The Candidate Supply: How the Costs and Benefits of Running for Office Shape the Democratic Process
CitationHall, Andrew. 2015. The Candidate Supply: How the Costs and Benefits of Running for Office Shape the Democratic Process. Doctoral dissertation, Harvard University, Graduate School of Arts & Sciences.
AbstractDominant theories of U.S. elections focus on how candidates fluidly change positions based on the demands of voters. I argue instead that candidates' positions are more rigid. As a result, the supply of candidates, and not just the demands of voters, helps determine the ideological composition of the legislature. I describe a simple theory of the candidate supply, and I argue that when the costs of running for office are high, and/or the benefits of holding office are low, the supply of candidates will be more ideologically extreme.
I then ground this theoretical argument empirically. First, using estimates of candidate positions based on campaign contributions, I show that candidates rarely change positions over time, and that incumbents do not change positions even when challenged by primary candidates with contrasting ideologies. Next, I validate the two key predictions of the theory. To investigate the varying costs of running for office, I compare state legislators who must give up their seat in order to run for the House to those who do not have to do so. Moderate state legislators are sensitive to this cost, while more extreme ones are not. To explore the expected benefits of holding office, I show how the candidate supply in one party becomes more ideologically extreme when the other party ``as-if" randomly takes office in a district. Having validated the theory, I then show descriptive evidence that the costs of running for the House have gone up over time, and the benefits down, thus helping to explain why polarization has risen in recent decades.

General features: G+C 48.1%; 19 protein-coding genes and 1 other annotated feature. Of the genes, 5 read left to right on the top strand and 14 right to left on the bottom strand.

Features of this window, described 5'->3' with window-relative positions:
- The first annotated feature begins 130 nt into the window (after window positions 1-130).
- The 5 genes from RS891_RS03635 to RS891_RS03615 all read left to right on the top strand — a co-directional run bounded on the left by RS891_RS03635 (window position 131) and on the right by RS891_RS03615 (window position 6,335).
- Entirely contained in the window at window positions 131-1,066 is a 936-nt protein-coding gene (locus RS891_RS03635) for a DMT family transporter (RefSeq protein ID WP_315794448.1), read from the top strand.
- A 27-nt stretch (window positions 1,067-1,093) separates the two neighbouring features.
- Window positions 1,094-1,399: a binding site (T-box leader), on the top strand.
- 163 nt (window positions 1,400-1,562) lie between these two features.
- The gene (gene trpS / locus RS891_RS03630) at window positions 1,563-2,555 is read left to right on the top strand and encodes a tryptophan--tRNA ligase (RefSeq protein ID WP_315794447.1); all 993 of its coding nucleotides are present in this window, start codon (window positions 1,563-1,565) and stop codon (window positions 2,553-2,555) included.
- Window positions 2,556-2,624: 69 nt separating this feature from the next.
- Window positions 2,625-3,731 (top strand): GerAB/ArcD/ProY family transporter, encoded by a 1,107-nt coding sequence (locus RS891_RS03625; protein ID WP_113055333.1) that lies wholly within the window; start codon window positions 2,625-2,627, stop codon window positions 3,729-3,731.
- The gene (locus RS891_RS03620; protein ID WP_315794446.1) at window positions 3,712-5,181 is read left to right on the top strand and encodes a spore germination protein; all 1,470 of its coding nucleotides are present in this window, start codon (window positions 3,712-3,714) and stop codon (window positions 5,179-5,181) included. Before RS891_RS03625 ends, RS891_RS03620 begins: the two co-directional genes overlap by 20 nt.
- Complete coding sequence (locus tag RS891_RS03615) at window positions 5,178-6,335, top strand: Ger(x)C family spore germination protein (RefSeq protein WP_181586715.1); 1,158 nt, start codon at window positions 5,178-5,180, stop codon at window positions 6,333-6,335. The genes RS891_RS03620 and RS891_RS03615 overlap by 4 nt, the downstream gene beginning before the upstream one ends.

Overall, the book points towards the importance of considering both the supply of candidates and the demands of voters, jointly, in order to understand the electoral process and the roots of polarization in our legislatures.
Citable link to this pagehttp://nrs.harvard.edu/urn-3:HUL.InstRepos:17467312
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